In these times of economic instability, it is no wonder that the sharing economy has thrived. As individuals and businesses alike are reminded that money is not the only currency of value, there has been a sharp rise in alternative forms of payment – including swapping, donating and exchange of services.
We have already seen work-pay schemes such as free gym classes for those who help out at New York City gyms and the Mir pop-up restaurant in Paris, which let customers pay for their meal by doing the dishes. Now a new project in Northern Italy, called Water Bank, enables hard-up customers to pay their outstanding water bill with social services.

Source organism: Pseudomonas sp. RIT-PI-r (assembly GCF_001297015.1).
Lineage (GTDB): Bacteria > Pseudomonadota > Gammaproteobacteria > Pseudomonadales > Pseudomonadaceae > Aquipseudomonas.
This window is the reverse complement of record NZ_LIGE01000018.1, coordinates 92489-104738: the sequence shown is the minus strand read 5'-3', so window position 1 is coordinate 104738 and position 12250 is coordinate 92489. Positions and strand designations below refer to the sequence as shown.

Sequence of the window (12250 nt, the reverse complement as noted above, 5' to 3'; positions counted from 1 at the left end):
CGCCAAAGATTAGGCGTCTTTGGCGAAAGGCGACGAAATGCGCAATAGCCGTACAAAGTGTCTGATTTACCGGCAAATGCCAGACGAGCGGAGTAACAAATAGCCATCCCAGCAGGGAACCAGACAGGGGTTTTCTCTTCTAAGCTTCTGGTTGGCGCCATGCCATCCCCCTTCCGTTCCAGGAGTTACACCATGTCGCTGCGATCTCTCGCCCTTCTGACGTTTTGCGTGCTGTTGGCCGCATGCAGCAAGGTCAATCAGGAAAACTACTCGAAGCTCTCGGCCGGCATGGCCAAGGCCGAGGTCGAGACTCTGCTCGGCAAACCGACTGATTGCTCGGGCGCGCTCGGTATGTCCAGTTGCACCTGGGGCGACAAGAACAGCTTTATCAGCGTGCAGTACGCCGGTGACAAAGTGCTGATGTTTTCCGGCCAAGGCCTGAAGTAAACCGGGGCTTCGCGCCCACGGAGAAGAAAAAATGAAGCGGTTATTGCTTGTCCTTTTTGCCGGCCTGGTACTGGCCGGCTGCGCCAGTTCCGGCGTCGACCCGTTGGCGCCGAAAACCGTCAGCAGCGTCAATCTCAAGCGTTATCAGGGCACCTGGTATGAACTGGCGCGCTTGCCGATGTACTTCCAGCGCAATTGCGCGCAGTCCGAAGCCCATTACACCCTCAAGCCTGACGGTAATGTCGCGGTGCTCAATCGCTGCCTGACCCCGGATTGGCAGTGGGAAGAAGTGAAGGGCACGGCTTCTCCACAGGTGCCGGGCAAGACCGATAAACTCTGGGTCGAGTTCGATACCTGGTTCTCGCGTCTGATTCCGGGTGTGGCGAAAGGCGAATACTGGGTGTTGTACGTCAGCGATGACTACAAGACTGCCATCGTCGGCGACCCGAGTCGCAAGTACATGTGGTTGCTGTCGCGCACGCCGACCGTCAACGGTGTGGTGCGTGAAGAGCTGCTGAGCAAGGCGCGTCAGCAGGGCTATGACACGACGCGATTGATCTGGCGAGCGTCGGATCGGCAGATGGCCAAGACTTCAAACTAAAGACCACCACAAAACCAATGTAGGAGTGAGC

The Water Bank scheme is currently underway in the Cremona province, which has suffered hugely during Italy’s ongoing economic crisis. Customers of Padania Acque Gestione who have defaulted on water payments can now settle their debt by performing community services such as tending public gardens or helping the elderly. The company sought out the alternative scheme as a means of helping struggling families without resorting to charity or aid. The initiative has access to public funding and will evaluate appeals on a case-by-case basis with the assistance of an ethical committee.
Could this scheme be adopted in other parts of the world with high amounts of poverty?